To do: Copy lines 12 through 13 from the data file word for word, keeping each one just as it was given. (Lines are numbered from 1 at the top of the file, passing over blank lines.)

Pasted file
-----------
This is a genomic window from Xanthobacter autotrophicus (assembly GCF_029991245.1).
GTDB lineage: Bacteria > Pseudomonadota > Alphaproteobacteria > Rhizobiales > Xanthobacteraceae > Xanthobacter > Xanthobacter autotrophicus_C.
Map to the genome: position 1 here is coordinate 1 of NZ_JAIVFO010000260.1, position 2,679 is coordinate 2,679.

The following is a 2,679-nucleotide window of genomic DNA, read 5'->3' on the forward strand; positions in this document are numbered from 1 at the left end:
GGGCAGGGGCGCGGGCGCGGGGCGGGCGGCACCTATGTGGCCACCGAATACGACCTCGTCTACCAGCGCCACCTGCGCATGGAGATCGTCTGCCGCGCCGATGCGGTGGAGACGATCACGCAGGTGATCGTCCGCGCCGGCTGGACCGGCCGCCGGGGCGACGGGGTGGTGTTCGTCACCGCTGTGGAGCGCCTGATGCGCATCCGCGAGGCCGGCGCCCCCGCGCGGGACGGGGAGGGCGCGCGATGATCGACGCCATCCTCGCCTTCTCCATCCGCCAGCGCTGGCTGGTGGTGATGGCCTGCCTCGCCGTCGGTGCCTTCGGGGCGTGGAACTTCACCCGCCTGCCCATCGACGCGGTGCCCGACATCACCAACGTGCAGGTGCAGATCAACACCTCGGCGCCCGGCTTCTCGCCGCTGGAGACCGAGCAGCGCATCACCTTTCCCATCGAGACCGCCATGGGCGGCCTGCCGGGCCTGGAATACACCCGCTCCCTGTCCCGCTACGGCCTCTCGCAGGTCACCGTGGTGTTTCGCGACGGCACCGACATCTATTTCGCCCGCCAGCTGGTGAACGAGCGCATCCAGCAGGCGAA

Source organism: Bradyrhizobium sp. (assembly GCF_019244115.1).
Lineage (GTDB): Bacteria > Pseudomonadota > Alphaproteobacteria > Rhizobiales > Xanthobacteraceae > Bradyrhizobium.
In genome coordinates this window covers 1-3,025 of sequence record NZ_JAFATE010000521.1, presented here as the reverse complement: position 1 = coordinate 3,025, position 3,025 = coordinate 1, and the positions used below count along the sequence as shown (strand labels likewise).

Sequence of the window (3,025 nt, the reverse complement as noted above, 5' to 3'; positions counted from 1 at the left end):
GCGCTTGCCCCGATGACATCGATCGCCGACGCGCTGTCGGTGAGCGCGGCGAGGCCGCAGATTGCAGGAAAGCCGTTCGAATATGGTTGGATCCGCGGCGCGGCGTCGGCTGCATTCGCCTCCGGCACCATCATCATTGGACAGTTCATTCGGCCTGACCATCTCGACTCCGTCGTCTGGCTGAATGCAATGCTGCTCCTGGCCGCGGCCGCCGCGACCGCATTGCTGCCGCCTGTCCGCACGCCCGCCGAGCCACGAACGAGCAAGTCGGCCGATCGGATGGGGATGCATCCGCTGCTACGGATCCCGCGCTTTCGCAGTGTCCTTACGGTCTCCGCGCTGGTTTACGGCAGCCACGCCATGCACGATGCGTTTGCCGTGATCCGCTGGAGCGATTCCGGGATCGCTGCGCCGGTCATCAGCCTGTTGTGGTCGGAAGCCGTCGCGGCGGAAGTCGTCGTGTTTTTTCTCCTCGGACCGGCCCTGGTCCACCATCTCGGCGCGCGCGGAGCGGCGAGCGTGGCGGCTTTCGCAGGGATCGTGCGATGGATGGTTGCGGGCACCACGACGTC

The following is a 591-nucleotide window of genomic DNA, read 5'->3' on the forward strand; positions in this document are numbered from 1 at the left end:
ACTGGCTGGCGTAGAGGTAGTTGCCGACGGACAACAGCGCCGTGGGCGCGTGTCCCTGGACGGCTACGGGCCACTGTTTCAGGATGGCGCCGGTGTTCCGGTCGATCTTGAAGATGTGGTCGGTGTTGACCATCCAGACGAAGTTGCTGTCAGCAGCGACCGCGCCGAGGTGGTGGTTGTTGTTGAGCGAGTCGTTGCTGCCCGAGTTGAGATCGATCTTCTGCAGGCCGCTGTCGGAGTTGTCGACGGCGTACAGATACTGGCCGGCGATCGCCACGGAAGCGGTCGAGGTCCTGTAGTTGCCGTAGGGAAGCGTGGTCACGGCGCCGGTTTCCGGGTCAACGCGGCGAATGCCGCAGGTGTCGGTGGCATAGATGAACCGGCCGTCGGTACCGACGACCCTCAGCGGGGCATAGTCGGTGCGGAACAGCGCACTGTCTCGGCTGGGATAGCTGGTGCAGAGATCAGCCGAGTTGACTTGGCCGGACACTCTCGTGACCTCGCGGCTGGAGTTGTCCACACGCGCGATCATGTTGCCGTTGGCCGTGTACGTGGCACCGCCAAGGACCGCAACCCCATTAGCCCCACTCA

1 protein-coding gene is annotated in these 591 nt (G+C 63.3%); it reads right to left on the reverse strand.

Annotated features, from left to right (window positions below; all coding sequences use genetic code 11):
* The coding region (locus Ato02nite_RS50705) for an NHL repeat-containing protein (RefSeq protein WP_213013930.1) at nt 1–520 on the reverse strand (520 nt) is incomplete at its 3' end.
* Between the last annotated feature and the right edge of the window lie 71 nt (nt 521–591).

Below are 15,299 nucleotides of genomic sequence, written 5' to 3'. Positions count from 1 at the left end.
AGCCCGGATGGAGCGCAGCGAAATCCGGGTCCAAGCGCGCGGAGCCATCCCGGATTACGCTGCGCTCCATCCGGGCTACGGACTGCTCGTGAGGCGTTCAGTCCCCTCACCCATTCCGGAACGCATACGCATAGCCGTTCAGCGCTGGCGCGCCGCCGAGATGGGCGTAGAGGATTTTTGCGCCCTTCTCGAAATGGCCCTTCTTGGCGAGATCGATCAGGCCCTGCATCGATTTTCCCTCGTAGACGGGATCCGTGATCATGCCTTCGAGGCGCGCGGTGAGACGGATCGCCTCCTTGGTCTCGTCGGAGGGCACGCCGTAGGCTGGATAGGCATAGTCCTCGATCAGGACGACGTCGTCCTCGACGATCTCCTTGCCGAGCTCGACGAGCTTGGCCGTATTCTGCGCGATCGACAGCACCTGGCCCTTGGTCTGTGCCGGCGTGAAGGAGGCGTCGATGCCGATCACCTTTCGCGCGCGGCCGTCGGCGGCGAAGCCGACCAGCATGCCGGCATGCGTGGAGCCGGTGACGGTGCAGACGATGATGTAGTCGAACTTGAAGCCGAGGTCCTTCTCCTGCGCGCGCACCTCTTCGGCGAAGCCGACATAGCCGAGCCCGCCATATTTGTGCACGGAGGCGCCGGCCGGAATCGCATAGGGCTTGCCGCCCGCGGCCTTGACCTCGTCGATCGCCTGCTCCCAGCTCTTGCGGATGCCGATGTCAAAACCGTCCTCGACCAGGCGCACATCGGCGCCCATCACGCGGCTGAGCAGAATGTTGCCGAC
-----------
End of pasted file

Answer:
ACTGGCTGGCGTAGAGGTAGTTGCCGACGGACAACAGCGCCGTGGGCGCGTGTCCCTGGACGGCTACGGGCCACTGTTTCAGGATGGCGCCGGTGTTCCGGTCGATCTTGAAGATGTGGTCGGTGTTGACCATCCAGACGAAGTTGCTGTCAGCAGCGACCGCGCCGAGGTGGTGGTTGTTGTTGAGCGAGTCGTTGCTGCCCGAGTTGAGATCGATCTTCTGCAGGCCGCTGTCGGAGTTGTCGACGGCGTACAGATACTGGCCGGCGATCGCCACGGAAGCGGTCGAGGTCCTGTAGTTGCCGTAGGGAAGCGTGGTCACGGCGCCGGTTTCCGGGTCAACGCGGCGAATGCCGCAGGTGTCGGTGGCATAGATGAACCGGCCGTCGGTACCGACGACCCTCAGCGGGGCATAGTCGGTGCGGAACAGCGCACTGTCTCGGCTGGGATAGCTGGTGCAGAGATCAGCCGAGTTGACTTGGCCGGACACTCTCGTGACCTCGCGGCTGGAGTTGTCCACACGCGCGATCATGTTGCCGTTGGCCGTGTACGTGGCACCGCCAAGGACCGCAACCCCATTAGCCCCACTCA

1 protein-coding gene is annotated in these 591 nt (G+C 63.3%); it reads right to left on the reverse strand.